Germaphobes BEWARE: I reuse my eating and drinking utensils

eating and drinking utensils

There. I said it. Are you grossed out and refuse to read on?

I used to (and still am to a certain extent, especially when cooking) be one of those people who would use a dish, cup or fork for one little bite or sip and then toss it into the sink. When we first moved into our house, I did this even more because we now had a dishwasher.

Neither my partner nor I had a dishwasher in the household growing up. I didn’t have one in my apartment either. Let me just say, along with the microwave and washing machine, the dishwasher is up there in terms of best inventions ever to save time and money.  I HATED washing dishes growing up and dreaded having to wash them in my apartment kitchen sink when I got home from work.  They always took up so much of my time. I never seemed to wash them right away. I always had this (and still do a bit from time to time) tendency to just let them pile up like a tower of Jenga blocks just before it topples over.

My significant other, on the other hand, would use his plate, glass or bowl more than once (maybe even three times) before deciding that it would need a wash.  At first I was appalled and grossed out by this because I grew up with the notion that dishes and cups were used only once before washing. Things would get left on the counter and get automatically washed before I could even think about using them again. They were automatically assumed to be dirty.  Once they were put in the sink, it was a sign that you couldn’t use it again. My dad was a bit of a clean/organized freak, so maybe that was why.  That got passed on to my sister, but unfortunately not me.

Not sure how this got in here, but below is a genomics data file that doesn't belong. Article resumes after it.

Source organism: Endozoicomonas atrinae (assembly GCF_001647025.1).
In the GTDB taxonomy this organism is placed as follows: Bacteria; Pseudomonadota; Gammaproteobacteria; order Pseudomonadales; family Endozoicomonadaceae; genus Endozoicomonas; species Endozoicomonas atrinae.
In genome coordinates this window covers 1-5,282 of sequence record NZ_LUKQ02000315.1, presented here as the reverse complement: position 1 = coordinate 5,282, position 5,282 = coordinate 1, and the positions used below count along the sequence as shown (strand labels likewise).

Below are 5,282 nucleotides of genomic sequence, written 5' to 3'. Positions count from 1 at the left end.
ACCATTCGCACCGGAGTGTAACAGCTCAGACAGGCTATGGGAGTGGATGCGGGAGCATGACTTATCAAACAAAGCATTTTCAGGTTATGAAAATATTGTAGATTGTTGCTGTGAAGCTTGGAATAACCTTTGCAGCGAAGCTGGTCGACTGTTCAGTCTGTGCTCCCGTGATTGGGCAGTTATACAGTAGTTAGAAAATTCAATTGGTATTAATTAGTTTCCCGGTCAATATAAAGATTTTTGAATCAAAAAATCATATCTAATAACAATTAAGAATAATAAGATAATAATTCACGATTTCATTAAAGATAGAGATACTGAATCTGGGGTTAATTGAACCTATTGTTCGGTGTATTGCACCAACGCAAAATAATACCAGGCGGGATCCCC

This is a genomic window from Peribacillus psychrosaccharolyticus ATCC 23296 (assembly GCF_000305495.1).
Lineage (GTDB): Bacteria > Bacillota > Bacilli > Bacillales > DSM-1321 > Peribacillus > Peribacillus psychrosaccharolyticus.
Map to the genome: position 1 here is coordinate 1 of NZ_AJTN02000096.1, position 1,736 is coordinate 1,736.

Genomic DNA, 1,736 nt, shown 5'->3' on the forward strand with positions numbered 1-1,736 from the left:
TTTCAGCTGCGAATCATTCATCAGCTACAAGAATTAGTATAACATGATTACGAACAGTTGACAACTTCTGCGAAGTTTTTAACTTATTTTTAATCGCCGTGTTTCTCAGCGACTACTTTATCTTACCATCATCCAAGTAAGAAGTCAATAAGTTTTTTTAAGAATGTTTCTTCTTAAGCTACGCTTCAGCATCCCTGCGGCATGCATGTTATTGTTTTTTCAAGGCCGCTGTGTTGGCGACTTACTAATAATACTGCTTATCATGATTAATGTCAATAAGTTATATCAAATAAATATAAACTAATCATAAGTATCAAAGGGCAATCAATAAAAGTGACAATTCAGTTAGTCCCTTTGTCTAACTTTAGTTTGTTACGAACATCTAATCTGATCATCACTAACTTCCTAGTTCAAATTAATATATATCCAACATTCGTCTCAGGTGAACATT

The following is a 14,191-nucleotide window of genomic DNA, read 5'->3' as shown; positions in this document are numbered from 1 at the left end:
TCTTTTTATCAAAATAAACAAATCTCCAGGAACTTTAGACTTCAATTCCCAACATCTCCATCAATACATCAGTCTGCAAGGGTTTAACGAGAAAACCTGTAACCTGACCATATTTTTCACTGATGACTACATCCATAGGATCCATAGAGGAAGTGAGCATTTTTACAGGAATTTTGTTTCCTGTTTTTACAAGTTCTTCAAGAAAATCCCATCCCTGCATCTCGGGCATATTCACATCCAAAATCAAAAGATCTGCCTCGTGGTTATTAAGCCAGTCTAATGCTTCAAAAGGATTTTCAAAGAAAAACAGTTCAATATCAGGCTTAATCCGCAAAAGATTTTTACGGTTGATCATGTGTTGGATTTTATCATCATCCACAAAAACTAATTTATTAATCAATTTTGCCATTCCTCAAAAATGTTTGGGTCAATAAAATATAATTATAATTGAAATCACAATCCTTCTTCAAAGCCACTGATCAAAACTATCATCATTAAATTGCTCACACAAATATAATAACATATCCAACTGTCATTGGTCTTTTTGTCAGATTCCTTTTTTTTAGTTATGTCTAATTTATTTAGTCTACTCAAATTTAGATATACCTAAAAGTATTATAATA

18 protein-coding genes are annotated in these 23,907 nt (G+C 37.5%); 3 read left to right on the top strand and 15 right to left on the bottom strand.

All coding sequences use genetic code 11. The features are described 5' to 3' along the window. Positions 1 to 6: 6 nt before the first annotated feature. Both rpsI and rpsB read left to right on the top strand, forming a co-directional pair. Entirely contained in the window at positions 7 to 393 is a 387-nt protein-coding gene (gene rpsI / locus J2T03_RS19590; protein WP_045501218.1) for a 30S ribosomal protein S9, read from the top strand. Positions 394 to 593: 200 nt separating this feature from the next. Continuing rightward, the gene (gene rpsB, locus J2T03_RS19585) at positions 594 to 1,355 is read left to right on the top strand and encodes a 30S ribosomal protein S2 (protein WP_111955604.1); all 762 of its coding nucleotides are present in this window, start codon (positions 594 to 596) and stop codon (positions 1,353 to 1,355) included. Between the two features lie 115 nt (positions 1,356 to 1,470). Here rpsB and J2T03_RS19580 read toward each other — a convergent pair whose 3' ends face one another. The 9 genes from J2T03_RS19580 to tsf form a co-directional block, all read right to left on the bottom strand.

She even offered to organize my house for me and that offer still stands.

When I brought this habit into the household, my partner claimed I went through way too many dishes, cups and cutlery at one time.  He’d ask why our dishwasher got full so quickly and so frequently. We’re only two people. Being the practical guy he is, he would point out that rather than letting those cereal crumbs solidify on the bowl, I could have easily given the bowl a quick rinse and use it the next morning.

Common sense, right?

It makes common sense and financial sense too. I wear my clothes (with the exception of undergarments, workout gear and socks) more than once if they don’t stink and have been barely worn, then why can’t I do that with the plates I eat on? Less stuff used to be eaten with, hence less things going in the dishwasher. The dishwasher is used less frequently, thus saving us money on our electricity/water bill.

It took a while like it does to change any habit, but I now often rinse my stuff a few times before throwing it into the dishwasher (although not as much as my partner). Sometimes if someone eats dinner before the other person comes home, due to after work activities, the other person will just use that same plate. No muss, no fuss.



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